In Canada we are developing a similar problem and article after article talks about the difference between Main Street and Bay Street, but both the left and the right of the political spectrum are aware of the problem. I do not often quote David Frum, but he had the issue quite well nailed when he stated:

Equality in itself never can be or should be a conservative goal. But inequality taken to extremes can overwhelm conservative ideals of self-reliance, limited government and national unity. It can delegitimize commerce and business and invite destructive protectionism and overregulation. Inequality, in short, is a conservative issue too.

For those who think that tax cuts or market deregulation are the be all and end all in both industrial policy and addressing the issues of income inequality, I would encourage them to read Mr. Frum's thoughts in his article on this matter. Those, of course, on the Liberal side see social equality as a goal in and of itself. Regardless of where one finds oneself on the political spectrum, if Mark Carney says we have a problem, then we have a problem.

Lack of opportunity leads to a sense of hopelessness and a withdrawal from the basic grease that makes society function. If it can be observed that people do not participate in NGOs, charities or various social functions, et cetera, and that has been observed in the literature, then the core of our social fabric starts to fray. This, in turn, leads to some forms of antisocial behaviour, not necessarily among those who do not participate, and increased criminality, which is a draw on the resources of the state for security and other forms of cost. In other words, costs go up, cohesion goes down and frustration runs rampant.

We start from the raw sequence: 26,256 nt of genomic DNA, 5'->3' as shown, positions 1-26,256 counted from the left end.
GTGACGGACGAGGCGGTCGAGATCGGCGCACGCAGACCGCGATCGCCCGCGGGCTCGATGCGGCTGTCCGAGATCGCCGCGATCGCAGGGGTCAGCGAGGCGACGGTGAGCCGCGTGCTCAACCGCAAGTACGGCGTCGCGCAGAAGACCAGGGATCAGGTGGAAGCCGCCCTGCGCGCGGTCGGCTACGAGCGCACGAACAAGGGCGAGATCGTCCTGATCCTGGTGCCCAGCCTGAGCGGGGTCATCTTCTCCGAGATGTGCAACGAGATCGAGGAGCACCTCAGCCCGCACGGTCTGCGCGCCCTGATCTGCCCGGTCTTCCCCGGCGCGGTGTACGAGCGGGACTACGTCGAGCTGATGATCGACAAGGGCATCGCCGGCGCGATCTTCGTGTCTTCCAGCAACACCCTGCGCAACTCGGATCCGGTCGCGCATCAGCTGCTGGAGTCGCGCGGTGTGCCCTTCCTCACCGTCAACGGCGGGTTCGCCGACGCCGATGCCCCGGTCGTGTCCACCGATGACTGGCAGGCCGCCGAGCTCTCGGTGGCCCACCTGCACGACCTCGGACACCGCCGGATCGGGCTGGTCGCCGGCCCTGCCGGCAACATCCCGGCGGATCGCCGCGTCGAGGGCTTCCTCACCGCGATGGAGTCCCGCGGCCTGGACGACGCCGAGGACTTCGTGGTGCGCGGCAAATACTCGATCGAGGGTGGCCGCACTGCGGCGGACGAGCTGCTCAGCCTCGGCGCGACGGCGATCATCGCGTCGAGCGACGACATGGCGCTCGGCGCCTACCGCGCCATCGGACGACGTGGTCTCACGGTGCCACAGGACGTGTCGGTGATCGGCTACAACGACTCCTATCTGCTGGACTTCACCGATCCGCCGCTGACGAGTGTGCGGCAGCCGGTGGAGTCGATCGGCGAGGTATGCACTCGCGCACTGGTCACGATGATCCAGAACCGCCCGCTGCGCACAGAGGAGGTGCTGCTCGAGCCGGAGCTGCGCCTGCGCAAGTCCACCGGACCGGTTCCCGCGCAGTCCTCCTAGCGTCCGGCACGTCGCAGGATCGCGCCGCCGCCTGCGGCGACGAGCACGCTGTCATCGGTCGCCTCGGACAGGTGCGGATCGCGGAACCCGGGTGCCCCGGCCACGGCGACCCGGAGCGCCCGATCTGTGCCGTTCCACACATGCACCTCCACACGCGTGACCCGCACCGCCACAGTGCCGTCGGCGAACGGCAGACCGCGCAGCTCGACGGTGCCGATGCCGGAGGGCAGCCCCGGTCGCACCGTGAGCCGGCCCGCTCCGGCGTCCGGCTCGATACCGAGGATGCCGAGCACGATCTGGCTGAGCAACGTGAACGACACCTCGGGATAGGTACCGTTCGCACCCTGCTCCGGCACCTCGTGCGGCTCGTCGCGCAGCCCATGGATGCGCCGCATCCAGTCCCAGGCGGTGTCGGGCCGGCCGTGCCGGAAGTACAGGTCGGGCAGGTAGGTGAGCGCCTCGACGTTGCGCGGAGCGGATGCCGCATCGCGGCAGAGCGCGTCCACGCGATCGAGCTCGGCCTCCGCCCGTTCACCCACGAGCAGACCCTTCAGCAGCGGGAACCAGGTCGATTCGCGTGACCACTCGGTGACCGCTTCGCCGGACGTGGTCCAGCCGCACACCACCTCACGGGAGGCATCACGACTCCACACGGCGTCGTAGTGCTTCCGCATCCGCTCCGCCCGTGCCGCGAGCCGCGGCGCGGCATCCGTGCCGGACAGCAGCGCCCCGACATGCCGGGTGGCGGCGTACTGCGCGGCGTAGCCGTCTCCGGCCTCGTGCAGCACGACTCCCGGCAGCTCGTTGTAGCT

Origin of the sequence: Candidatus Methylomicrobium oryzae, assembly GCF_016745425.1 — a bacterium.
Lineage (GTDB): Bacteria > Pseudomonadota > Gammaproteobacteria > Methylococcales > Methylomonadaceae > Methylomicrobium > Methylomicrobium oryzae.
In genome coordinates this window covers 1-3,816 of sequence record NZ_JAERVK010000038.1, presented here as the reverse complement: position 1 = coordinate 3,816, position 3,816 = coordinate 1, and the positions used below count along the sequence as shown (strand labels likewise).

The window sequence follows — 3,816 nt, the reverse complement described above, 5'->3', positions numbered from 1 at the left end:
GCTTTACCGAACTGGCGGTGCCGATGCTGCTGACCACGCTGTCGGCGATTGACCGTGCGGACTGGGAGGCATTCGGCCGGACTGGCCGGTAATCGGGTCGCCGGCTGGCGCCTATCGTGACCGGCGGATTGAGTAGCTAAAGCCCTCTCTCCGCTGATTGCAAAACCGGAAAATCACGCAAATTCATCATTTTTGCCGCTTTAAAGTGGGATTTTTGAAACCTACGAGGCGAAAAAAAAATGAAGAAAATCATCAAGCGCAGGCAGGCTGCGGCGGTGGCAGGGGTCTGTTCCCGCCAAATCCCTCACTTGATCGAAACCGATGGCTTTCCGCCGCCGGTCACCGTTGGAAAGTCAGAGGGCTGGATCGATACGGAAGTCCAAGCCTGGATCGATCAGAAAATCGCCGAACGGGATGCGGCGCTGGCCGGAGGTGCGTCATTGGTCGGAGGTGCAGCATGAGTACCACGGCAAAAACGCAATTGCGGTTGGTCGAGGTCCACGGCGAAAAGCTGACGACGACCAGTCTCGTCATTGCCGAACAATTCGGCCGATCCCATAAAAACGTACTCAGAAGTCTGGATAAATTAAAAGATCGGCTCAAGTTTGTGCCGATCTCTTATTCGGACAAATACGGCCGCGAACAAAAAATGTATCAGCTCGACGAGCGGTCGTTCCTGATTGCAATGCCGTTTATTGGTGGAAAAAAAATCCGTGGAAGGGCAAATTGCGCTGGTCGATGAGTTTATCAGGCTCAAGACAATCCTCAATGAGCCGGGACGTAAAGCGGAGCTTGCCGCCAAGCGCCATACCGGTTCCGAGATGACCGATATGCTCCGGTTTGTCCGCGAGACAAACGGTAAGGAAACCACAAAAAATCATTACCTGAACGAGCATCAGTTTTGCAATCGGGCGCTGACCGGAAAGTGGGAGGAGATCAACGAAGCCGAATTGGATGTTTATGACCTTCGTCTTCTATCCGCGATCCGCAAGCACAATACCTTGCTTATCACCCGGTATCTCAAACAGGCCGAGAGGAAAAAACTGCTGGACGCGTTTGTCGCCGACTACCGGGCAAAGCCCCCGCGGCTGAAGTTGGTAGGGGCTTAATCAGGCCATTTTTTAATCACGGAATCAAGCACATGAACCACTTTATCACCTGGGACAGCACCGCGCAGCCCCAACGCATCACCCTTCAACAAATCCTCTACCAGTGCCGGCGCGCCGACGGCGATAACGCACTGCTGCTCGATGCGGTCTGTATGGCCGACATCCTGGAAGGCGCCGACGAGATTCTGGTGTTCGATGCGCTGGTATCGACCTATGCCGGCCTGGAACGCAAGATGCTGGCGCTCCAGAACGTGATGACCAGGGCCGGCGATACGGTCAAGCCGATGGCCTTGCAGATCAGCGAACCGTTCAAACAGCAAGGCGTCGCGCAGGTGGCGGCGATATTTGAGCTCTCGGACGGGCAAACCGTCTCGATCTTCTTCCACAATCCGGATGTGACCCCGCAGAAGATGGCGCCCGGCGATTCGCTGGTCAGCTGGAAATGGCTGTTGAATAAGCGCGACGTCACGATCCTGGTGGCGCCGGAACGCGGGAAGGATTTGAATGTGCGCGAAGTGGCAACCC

The policy thinkers on both left and right recognize the importance of designing policies that respond to these issues. To carry on with my theme of we are blessed with very able civil servants, I would quote the deputy governor of the Bank of Canada, Tiff Macklem:

Markets work better than anything else. They have proven over time to be the best generator of prosperity. But, markets need to be guided by sound policy frameworks with clear rules that must be enforced with consistency and transparency. Effective inflation control, combined with well-regulated financial systems are critical ingredients to sustained economic growth and shared prosperity. The forces of globalization and technology change that have propelled global growth and driven rising inequality within many countries are not likely to abate. We need to harness those sources of growth while increasing opportunity for all citizens.